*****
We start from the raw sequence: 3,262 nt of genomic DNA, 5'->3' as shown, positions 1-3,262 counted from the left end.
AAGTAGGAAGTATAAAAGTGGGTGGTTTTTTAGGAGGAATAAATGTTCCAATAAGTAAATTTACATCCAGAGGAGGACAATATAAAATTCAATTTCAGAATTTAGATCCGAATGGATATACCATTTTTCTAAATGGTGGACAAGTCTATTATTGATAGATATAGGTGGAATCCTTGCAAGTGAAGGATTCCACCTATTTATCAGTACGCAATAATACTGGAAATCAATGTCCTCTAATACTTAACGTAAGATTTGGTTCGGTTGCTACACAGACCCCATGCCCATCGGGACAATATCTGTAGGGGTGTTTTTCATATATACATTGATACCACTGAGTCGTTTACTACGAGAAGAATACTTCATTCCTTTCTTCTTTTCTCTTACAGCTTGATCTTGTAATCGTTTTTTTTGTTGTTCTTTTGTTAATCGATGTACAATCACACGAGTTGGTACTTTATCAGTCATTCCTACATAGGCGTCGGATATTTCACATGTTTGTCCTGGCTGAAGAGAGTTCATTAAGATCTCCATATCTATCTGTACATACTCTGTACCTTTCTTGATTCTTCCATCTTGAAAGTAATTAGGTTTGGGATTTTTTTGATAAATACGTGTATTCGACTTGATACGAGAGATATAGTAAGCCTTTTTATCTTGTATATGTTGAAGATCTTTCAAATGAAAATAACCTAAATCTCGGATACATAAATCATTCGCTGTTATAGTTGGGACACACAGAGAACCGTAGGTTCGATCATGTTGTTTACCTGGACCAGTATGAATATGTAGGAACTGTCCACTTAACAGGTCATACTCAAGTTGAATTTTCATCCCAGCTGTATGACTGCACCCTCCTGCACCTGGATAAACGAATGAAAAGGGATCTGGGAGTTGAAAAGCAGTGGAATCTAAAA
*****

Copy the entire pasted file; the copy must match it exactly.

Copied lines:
We start from the raw sequence: 3,262 nt of genomic DNA, 5'->3' as shown, positions 1-3,262 counted from the left end.
AAGTAGGAAGTATAAAAGTGGGTGGTTTTTTAGGAGGAATAAATGTTCCAATAAGTAAATTTACATCCAGAGGAGGACAATATAAAATTCAATTTCAGAATTTAGATCCGAATGGATATACCATTTTTCTAAATGGTGGACAAGTCTATTATTGATAGATATAGGTGGAATCCTTGCAAGTGAAGGATTCCACCTATTTATCAGTACGCAATAATACTGGAAATCAATGTCCTCTAATACTTAACGTAAGATTTGGTTCGGTTGCTACACAGACCCCATGCCCATCGGGACAATATCTGTAGGGGTGTTTTTCATATATACATTGATACCACTGAGTCGTTTACTACGAGAAGAATACTTCATTCCTTTCTTCTTTTCTCTTACAGCTTGATCTTGTAATCGTTTTTTTTGTTGTTCTTTTGTTAATCGATGTACAATCACACGAGTTGGTACTTTATCAGTCATTCCTACATAGGCGTCGGATATTTCACATGTTTGTCCTGGCTGAAGAGAGTTCATTAAGATCTCCATATCTATCTGTACATACTCTGTACCTTTCTTGATTCTTCCATCTTGAAAGTAATTAGGTTTGGGATTTTTTTGATAAATACGTGTATTCGACTTGATACGAGAGATATAGTAAGCCTTTTTATCTTGTATATGTTGAAGATCTTTCAAATGAAAATAACCTAAATCTCGGATACATAAATCATTCGCTGTTATAGTTGGGACACACAGAGAACCGTAGGTTCGATCATGTTGTTTACCTGGACCAGTATGAATATGTAGGAACTGTCCACTTAACAGGTCATACTCAAGTTGAATTTTCATCCCAGCTGTATGACTGCACCCTCCTGCACCTGGATAAACGAATGAAAAGGGATCTGGGAGTTGAAAAGCAGTGGAATCTAAAA